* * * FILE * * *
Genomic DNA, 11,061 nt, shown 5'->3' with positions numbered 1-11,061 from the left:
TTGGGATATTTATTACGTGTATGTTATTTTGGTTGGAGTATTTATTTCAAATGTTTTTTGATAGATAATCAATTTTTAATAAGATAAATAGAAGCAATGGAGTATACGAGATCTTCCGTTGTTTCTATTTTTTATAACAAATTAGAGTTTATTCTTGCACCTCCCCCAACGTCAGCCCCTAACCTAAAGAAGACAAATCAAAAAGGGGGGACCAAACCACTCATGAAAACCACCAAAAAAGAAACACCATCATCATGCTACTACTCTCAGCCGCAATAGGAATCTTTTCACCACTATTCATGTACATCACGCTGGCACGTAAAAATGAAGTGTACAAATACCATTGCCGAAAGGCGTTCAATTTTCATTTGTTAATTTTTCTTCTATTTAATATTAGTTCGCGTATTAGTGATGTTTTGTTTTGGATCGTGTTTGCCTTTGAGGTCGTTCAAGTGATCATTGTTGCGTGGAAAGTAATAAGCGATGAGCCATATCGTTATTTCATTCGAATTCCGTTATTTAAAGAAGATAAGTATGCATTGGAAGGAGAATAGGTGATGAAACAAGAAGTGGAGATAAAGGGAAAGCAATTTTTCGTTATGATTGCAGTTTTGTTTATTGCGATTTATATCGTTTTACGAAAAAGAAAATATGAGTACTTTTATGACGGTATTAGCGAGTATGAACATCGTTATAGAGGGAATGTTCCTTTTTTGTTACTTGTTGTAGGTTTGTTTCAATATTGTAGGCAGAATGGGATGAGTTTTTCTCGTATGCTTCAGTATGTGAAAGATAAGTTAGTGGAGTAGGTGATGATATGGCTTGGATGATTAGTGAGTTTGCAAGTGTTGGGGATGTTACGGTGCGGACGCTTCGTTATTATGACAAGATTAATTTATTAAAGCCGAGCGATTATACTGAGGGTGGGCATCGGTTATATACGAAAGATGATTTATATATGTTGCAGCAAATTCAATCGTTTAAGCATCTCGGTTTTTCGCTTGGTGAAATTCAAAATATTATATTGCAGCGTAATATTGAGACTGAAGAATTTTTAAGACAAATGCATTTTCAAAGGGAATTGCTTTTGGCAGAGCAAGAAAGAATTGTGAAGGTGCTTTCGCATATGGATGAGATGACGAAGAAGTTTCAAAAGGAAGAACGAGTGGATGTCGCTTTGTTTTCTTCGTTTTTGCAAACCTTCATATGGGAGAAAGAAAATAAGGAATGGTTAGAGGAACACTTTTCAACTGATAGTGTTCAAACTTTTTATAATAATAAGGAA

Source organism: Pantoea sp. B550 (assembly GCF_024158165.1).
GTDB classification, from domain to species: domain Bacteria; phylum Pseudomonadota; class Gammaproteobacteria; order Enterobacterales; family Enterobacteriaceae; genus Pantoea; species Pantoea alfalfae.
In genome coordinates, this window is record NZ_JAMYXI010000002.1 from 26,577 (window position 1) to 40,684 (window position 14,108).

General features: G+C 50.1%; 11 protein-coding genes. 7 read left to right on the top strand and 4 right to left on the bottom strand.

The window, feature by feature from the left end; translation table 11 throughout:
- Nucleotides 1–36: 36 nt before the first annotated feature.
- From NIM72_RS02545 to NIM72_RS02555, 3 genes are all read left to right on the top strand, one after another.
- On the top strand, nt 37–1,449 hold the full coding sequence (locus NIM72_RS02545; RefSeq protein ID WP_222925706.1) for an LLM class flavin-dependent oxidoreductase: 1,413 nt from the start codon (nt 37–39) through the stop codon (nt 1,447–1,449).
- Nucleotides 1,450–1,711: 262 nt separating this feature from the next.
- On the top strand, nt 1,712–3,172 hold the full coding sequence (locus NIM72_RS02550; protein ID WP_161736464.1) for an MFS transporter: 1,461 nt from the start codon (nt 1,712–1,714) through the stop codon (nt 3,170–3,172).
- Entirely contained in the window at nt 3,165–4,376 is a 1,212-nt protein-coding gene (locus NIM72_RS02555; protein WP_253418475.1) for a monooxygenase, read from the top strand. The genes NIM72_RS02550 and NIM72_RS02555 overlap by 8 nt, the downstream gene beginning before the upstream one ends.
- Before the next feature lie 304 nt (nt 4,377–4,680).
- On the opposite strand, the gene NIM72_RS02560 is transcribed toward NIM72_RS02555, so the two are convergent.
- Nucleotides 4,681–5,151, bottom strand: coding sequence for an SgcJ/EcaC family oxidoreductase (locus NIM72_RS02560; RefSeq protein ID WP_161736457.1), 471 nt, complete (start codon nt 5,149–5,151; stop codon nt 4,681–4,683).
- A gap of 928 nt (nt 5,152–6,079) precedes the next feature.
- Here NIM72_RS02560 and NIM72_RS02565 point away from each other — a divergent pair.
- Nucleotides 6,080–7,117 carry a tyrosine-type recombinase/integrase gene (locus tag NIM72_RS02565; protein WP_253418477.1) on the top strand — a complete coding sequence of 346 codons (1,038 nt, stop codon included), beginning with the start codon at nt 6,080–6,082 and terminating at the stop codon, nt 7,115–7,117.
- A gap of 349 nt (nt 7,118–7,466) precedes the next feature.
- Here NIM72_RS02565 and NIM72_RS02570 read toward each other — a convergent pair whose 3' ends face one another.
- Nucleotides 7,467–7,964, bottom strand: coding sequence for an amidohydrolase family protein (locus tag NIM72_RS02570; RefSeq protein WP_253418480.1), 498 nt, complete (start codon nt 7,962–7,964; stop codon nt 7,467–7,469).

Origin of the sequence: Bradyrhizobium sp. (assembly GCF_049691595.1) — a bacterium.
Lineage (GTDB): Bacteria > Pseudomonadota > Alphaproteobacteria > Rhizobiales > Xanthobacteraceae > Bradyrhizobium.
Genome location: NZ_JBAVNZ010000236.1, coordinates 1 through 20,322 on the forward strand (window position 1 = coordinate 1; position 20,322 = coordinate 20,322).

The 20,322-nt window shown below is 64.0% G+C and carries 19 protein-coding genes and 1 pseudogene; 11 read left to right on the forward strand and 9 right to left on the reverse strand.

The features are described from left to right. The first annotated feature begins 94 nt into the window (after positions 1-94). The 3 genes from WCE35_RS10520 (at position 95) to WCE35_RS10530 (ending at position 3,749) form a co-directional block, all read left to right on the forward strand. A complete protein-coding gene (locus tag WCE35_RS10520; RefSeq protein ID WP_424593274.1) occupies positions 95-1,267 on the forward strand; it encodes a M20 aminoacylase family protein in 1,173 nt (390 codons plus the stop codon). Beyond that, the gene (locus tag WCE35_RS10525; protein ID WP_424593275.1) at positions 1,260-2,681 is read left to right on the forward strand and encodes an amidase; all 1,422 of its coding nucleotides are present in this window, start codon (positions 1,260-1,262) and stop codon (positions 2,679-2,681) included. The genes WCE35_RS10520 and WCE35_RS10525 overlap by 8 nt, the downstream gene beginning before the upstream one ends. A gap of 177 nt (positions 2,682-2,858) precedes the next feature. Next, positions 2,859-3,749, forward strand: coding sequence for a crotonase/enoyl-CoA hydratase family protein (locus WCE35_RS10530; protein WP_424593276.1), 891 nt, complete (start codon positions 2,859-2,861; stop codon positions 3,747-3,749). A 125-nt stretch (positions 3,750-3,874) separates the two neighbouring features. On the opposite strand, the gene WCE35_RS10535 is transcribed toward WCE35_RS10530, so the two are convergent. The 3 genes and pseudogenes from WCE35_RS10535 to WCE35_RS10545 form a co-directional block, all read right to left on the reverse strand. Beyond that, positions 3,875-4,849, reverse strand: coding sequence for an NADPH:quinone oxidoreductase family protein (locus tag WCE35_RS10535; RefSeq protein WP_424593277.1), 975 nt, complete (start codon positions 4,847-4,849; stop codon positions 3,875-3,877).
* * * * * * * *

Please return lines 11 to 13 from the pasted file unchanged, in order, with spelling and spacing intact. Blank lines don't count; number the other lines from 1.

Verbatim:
- Nucleotides 1,450–1,711: 262 nt separating this feature from the next.
- On the top strand, nt 1,712–3,172 hold the full coding sequence (locus NIM72_RS02550; protein ID WP_161736464.1) for an MFS transporter: 1,461 nt from the start codon (nt 1,712–1,714) through the stop codon (nt 3,170–3,172).
- Entirely contained in the window at nt 3,165–4,376 is a 1,212-nt protein-coding gene (locus NIM72_RS02555; protein WP_253418475.1) for a monooxygenase, read from the top strand. The genes NIM72_RS02550 and NIM72_RS02555 overlap by 8 nt, the downstream gene beginning before the upstream one ends.